2. Software Learning

After grasping the basics of mechanical drafting, the next step is to familiarize yourself with CAD (Computer-Aided Design) software. At this stage, it’s not about memorizing shortcuts or complex operations, but rather about understanding how to open and modify drawings, add lines, and dimensions. This knowledge lays the groundwork for later learning 3D software, enabling the conversion of 3D part drawings into 2D manufacturing files and reinforcing the mechanical drafting skills recently acquired.

It’s important to note that pure 2D drafting is becoming less common in practical product structural design. However, mastering it can be beneficial, but remember, this is just the foundation for becoming a product structural engineer, not the entirety of the required skill set.

In modern product structural design, proficiency in 3D software is non-negotiable. Don’t be swayed by veteran engineers who reminisce about their prowess in 2D drafting or manual drawing. Engineering is not about craftsmanship alone; it’s about continually updating knowledge and skills. The efficiency gains from 3D software in product structural design are significant and cannot be matched by traditional manual drafting skills. A product structural engineer must be willing to continuously learn and adapt to new knowledge.

Choosing the Right 3D Software

The choice of 3D software depends on the industry you’re entering. For instance, the aerospace and automotive industries often prefer CATIA, despite some users favoring UG. In these industries, not knowing CATIA can be a disadvantage. UG is widely used in the mold and manufacturing industries due to its robust features. CREO, dominant in the home appliance and digital product design sectors, owes its popularity to early adoption by Taiwanese companies. SolidWorks excels in mechanical design, particularly in automation, due to its optimized features. Emerging software like Spaceclaim and Fusion 360 are also worth exploring.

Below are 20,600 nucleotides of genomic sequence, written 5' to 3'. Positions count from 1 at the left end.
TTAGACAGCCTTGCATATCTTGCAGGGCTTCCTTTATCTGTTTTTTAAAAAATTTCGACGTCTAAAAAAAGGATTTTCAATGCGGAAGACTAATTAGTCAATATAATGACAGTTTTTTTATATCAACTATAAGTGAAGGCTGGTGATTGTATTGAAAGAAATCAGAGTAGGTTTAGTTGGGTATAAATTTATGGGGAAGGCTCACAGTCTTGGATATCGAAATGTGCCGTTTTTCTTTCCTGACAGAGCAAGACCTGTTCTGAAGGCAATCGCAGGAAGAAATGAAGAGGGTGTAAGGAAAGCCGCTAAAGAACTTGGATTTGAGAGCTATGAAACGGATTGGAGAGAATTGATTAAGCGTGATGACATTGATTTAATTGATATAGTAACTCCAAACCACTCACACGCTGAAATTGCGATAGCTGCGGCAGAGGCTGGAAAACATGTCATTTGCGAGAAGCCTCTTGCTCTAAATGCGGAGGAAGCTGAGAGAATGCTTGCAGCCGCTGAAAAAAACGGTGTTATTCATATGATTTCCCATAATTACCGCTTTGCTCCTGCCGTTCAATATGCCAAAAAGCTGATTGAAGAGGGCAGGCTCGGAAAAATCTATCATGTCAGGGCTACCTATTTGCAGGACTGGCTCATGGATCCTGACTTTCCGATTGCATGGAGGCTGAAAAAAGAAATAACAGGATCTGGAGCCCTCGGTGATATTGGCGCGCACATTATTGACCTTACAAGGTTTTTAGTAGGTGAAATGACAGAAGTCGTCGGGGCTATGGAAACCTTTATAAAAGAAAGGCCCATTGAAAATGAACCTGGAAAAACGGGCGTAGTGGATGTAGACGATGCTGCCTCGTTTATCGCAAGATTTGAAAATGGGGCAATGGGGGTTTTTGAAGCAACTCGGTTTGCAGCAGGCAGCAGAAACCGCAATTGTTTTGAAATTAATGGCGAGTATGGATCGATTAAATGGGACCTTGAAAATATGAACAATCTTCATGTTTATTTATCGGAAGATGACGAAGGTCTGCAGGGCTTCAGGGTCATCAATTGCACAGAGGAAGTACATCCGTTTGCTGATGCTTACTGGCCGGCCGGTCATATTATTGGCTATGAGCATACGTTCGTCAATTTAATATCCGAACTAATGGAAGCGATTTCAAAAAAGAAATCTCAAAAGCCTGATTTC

It’s crucial not to become complacent with just one software. Different software has its strengths, and they are continuously evolving and borrowing features from each other. Believing that the software you learned is superior can hinder your growth as a designer and may lead to obsolescence. An open mindset and continuous learning are key.

Learning Resources for Software

Once you’ve chosen the software that aligns with your career path, there are numerous resources available for learning, including textbooks and online videos. The abundance of material online and in bookstores makes self-teaching a viable option.

Many people, after mastering software commands, find themselves still unable to effectively engage in product structural design. This is because software is merely a tool; the essence of product structural design lies in the knowledge behind it. Understanding the principles, processes, and intricacies of design is what truly enables one to excel in this field.

3. Industry Product Knowledge

When we talk about industry products in the context of structural design, we’re referring to tangible items that people use in their daily lives. This includes everything from mobile phones, cars, and toilets to toothbrushes and massagers. Essentially, any physical object that fulfills a user’s need or serves a specific function falls into this category.

The simplest products might be made from a single material and have a specific shape and function, like a stainless steel spoon. More complex products, however, consist of an outer shell and various internal components. Whether it’s a toilet brush or a rocket, the principle remains the same: a combination of an external casing and internal components, with the complexity varying based on the number of internal parts.